This is a question that comes up often when talking to people about corporate entertainment and how to work in this market. How much material you need depends on the role you fulfill at the event. A general rule, though, is–the more the better.
You knew that was coming; the more the better. I have one friend who just moves his prop stand further away from center stage depending on the length of the show. It’s not a great strategy. I am not recommending that for you.
Don’t ever stretch your material at a corporate event. Be honest with yourself and the producer. Up to sixty minutes is a really safe place to have bands, and singers should have up to three forty five minute sets. It’s great to have an hour for variety acts or comedians. Ninety percent of it should be ‘A’ material, and know how to use it. Booked in between the ‘A’ material you can try some of your new stuff. Make sure it’s all clean, all non-political, and all non-sexual.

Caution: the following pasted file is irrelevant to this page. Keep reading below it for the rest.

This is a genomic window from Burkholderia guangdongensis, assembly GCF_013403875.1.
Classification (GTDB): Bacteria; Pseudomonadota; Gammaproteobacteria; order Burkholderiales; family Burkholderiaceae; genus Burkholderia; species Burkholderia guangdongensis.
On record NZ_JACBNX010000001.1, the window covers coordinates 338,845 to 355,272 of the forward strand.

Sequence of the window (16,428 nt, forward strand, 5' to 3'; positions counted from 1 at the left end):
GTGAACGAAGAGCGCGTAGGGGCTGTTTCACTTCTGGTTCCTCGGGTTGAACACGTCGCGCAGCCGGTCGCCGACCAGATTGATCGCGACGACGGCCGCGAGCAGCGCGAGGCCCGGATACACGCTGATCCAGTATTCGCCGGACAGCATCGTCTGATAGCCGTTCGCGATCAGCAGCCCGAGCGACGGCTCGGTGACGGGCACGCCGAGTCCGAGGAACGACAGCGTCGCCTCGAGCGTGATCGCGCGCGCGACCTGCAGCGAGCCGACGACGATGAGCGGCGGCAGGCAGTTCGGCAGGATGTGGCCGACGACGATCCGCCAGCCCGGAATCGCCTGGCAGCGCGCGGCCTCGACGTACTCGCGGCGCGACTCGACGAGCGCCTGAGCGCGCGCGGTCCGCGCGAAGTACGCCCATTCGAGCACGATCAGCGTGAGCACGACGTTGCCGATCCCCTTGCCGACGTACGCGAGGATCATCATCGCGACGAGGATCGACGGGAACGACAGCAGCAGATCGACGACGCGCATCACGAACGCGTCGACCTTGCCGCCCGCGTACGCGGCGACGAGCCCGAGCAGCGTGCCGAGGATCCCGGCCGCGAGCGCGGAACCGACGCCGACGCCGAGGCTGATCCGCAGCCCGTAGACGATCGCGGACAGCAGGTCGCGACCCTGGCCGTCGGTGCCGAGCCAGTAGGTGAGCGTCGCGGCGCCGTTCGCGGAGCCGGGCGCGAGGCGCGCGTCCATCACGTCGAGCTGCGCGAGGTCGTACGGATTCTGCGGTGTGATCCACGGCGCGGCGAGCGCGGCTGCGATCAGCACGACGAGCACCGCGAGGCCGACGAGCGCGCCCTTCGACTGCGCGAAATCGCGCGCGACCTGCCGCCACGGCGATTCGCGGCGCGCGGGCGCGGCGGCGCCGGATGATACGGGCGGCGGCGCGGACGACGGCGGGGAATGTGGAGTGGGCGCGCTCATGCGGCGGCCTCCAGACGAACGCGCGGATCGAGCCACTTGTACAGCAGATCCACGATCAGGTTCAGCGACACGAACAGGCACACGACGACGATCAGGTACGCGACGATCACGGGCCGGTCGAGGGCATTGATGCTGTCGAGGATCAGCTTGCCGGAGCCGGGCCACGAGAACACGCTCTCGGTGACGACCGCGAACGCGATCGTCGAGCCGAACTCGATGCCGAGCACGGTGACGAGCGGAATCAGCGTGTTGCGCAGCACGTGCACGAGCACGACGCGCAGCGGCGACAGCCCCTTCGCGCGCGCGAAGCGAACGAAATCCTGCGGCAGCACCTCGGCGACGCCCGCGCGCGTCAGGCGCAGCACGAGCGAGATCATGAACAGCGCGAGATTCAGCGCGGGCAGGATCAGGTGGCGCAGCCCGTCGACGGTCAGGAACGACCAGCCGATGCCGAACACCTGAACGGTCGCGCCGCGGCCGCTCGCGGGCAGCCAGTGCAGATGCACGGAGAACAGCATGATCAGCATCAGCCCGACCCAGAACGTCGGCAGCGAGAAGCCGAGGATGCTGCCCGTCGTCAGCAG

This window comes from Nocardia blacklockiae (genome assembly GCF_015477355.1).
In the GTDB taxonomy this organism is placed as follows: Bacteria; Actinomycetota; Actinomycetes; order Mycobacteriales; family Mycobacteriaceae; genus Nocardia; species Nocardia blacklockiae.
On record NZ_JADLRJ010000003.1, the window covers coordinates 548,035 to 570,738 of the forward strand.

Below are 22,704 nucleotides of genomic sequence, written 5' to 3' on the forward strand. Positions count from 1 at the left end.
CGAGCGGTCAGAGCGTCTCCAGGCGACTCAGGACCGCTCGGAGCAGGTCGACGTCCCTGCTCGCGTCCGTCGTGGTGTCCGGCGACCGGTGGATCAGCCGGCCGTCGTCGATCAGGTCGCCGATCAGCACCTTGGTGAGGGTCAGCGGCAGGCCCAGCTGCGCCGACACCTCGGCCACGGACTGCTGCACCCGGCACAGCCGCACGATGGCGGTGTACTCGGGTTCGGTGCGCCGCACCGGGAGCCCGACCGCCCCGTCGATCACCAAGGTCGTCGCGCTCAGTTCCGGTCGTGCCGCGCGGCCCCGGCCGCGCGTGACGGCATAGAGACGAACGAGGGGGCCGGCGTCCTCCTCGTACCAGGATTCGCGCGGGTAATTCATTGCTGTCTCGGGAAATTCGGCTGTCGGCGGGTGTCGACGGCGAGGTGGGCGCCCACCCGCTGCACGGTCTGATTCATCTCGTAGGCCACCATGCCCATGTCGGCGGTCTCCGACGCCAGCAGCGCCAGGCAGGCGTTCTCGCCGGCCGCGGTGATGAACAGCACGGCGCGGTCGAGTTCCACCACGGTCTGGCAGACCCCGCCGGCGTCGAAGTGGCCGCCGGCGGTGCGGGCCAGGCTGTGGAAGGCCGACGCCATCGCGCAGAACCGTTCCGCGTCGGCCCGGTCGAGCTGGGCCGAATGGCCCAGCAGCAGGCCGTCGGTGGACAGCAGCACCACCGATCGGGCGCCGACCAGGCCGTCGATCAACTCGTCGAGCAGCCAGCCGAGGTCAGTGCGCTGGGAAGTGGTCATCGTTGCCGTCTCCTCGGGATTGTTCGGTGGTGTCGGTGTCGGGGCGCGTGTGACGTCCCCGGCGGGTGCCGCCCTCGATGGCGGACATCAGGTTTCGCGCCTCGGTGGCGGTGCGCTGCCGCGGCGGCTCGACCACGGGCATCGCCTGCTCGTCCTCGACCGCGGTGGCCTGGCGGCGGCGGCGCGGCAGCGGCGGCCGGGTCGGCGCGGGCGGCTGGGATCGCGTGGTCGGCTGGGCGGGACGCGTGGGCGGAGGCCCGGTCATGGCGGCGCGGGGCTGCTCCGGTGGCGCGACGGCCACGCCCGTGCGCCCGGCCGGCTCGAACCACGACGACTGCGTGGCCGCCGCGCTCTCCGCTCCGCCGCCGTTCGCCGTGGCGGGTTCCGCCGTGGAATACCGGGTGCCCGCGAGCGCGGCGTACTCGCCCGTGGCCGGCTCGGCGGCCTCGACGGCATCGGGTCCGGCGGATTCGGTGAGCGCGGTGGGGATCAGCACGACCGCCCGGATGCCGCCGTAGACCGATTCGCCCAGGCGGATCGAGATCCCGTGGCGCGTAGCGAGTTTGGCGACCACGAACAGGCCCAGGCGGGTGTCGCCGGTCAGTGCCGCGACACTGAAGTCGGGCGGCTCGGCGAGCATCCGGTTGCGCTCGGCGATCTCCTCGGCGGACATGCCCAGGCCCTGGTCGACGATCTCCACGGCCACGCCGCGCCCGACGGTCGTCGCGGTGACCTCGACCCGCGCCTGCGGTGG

There are a lot of ways acts are utilized. For General Sessions: an act is usually broken up into a few ten to fifteen minute sets spread throughout the session. If it’s an After-Dinner Party, the performance is typically one hour. An Awards Ceremony performance is typically forty five minutes to an hour. If you are an MC, you need about a dozen two to five minute spots.
Any offer you get from a producer will include exactly what’s expected of you. Make sure you can deliver and never count on coming up with stuff when you’re on stage. That’s a real weak plan that will lead you down a road to not showing well and not being rehired.
It doesn’t count as your time if you’re a great improviser. Know what you have and if more comes up, you can use that and keep it for your next show. It may come up or it may not come up. One general rule with a corporate audience is that nothing should last more then five minutes, whether it’s a song, routine, a joke premise, or any kind of bit. Attention wanes at meetings like this. You have to keep it moving and keep the feel of the show fresh. Don’t ever let people think, “I wish this was over.” That goes for any show, right? Don’t ever let them think that your act should be ending soon.
So wrapping it up, the more material you have, the better. Don’t ever show anything less then A material to an audience unless you are absolutely at your wits end or you have it booked between A material.
This market is sophisticated. It can smell schlock a mile away. Don’t let them smell it when you are on stage.
I’ll see you on the road.